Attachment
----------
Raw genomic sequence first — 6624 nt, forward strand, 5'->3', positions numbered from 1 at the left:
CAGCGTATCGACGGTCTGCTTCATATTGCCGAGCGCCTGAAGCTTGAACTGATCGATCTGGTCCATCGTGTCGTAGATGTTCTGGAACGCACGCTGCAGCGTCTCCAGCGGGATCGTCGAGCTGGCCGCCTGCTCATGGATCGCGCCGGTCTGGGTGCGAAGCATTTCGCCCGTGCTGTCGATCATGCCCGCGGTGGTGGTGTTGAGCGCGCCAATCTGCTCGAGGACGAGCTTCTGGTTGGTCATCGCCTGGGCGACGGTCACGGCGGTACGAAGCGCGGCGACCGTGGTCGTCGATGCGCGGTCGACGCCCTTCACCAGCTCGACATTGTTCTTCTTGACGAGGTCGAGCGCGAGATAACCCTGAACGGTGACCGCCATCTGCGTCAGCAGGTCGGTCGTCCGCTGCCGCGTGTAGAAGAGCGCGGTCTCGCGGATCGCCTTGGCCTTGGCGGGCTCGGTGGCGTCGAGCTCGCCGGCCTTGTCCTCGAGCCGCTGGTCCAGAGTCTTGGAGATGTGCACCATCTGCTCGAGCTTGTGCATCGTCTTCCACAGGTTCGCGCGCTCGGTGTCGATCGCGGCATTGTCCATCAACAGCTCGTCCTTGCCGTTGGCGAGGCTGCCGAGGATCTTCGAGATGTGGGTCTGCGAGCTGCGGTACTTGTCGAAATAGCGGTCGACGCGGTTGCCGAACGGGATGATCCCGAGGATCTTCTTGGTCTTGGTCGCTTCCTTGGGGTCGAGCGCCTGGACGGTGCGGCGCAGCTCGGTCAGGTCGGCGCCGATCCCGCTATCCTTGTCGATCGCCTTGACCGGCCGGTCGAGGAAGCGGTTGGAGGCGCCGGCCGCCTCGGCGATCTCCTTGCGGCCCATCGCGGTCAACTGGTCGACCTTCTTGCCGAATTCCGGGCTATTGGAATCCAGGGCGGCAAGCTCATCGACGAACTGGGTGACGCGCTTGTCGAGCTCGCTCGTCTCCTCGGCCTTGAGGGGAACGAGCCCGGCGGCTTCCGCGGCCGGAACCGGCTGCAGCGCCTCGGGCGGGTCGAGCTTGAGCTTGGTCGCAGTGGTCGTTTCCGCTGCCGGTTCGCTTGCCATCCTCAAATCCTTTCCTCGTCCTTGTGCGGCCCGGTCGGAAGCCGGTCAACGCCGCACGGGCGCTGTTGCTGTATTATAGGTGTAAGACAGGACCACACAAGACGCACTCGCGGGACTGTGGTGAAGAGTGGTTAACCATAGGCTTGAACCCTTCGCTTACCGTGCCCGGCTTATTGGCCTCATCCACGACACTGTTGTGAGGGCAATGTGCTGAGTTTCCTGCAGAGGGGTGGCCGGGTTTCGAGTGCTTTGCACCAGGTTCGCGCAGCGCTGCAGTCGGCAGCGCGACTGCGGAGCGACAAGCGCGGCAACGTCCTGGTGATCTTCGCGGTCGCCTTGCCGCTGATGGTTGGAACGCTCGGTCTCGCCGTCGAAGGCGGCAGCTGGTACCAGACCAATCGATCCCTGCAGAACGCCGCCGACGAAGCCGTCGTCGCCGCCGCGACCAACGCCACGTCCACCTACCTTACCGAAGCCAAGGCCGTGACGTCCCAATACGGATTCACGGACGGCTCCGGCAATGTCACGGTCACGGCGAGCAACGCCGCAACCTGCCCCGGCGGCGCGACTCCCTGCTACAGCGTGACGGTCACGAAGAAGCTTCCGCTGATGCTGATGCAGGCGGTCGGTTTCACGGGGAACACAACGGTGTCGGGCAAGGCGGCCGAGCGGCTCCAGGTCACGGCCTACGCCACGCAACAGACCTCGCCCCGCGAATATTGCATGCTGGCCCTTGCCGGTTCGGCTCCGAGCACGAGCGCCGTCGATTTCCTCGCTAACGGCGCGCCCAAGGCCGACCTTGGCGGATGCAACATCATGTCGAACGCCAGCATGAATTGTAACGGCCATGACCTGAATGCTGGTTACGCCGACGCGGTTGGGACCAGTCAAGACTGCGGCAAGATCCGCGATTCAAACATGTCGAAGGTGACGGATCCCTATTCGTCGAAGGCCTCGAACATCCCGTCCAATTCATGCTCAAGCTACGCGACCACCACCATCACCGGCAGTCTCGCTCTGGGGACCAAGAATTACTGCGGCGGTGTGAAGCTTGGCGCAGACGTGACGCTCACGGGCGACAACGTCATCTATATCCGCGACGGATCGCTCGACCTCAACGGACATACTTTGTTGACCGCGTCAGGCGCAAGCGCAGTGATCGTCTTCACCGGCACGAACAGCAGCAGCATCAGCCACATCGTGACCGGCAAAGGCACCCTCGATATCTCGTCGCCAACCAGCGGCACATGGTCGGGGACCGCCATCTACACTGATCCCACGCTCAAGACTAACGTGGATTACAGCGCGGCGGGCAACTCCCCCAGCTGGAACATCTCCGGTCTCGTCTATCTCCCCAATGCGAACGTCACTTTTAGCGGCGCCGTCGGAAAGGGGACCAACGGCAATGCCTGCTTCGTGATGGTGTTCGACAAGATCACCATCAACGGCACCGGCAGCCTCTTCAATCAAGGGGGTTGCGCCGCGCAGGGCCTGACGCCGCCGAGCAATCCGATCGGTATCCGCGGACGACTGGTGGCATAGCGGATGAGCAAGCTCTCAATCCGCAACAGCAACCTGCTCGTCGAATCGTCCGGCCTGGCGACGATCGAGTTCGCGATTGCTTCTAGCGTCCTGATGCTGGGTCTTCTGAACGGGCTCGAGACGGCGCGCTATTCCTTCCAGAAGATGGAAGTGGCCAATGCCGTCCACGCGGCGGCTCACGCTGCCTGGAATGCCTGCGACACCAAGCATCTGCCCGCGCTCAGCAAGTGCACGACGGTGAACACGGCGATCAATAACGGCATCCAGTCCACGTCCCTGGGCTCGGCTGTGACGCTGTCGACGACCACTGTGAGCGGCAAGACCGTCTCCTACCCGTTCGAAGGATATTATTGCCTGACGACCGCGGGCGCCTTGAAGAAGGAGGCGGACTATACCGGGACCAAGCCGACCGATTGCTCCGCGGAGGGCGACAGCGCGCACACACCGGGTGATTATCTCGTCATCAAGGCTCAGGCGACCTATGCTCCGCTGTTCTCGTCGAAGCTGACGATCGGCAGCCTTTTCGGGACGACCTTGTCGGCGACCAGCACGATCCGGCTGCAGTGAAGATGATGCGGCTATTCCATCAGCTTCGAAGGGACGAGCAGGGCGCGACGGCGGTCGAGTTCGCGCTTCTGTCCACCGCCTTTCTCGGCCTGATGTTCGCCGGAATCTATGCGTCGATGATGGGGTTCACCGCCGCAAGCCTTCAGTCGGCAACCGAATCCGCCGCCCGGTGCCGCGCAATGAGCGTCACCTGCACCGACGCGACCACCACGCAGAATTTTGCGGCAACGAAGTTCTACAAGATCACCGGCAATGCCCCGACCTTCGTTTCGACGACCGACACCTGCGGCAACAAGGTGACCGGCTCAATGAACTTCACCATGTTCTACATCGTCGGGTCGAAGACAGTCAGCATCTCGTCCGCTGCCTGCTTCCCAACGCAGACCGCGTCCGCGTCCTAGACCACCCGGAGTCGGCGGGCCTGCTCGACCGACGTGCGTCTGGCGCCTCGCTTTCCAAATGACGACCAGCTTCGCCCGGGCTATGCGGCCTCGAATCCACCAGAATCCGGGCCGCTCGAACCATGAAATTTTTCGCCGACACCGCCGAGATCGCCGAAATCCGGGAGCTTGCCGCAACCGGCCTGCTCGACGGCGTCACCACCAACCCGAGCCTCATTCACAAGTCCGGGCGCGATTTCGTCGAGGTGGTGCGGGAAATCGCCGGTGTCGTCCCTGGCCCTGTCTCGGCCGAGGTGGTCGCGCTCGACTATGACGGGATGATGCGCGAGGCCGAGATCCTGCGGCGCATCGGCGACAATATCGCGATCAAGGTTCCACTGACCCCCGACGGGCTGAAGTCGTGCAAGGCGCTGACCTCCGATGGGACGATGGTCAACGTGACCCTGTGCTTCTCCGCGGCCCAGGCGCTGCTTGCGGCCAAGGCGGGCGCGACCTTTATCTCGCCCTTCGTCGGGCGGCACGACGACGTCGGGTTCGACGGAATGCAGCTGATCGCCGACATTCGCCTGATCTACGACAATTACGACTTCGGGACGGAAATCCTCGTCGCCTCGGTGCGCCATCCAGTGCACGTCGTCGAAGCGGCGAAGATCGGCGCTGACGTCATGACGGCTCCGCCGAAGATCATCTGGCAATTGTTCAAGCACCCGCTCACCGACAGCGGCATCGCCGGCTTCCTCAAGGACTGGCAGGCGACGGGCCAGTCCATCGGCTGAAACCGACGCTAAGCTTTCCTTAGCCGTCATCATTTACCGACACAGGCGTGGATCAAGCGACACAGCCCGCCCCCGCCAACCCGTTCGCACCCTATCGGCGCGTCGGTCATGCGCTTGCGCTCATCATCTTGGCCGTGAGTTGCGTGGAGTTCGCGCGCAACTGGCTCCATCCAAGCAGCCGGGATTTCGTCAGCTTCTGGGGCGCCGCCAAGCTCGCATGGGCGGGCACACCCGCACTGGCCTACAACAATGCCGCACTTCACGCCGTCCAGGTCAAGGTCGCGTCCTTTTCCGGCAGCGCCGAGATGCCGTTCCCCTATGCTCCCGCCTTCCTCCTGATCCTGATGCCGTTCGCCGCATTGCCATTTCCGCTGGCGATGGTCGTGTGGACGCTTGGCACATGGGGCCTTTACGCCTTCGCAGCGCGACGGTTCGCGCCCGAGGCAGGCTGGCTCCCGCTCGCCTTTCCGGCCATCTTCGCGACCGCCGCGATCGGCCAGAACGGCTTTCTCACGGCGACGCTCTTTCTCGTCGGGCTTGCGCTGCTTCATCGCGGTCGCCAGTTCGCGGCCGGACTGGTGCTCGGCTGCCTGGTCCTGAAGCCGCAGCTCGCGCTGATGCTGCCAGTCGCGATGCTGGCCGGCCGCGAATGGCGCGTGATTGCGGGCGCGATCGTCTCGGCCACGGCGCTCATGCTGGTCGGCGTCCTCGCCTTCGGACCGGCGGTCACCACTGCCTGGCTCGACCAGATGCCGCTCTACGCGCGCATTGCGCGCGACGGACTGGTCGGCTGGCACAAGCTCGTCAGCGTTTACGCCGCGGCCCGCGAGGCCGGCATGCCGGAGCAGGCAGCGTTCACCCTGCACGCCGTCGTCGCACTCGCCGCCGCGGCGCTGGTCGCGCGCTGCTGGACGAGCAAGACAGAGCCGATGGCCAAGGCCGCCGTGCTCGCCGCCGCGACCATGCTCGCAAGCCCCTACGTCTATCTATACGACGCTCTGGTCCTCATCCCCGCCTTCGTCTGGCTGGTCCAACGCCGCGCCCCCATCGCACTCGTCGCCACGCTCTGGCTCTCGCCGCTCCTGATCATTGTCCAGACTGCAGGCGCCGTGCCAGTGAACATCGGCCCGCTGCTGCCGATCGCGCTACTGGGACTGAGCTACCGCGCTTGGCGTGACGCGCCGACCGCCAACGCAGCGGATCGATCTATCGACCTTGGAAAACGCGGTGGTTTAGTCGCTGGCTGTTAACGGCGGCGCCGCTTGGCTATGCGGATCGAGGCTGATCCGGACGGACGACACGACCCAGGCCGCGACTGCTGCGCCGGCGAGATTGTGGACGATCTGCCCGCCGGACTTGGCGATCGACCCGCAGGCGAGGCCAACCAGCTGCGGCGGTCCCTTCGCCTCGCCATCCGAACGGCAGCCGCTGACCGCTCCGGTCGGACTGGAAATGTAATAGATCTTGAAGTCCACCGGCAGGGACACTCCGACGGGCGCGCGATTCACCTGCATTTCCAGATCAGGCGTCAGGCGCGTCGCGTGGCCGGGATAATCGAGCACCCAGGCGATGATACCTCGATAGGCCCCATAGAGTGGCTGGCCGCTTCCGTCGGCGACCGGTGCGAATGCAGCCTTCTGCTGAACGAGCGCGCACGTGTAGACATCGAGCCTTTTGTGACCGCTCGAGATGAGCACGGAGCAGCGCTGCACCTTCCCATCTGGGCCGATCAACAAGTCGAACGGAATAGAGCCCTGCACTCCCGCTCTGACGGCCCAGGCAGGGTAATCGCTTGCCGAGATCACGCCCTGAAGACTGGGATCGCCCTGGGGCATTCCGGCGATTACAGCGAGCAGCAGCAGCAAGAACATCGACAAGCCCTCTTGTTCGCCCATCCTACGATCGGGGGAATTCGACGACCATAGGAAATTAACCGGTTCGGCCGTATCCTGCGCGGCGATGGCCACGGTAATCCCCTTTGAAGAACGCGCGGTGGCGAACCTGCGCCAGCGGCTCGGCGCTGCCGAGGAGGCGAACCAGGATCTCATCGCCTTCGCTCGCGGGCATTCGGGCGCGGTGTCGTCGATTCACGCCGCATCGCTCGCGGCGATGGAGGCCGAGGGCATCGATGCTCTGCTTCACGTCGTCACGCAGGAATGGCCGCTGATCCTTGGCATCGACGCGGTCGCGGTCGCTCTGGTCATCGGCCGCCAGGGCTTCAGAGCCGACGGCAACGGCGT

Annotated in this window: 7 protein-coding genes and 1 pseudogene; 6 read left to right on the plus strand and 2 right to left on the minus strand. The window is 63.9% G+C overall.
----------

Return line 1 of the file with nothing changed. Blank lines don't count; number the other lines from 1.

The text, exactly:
Raw genomic sequence first — 6624 nt, forward strand, 5'->3', positions numbered from 1 at the left: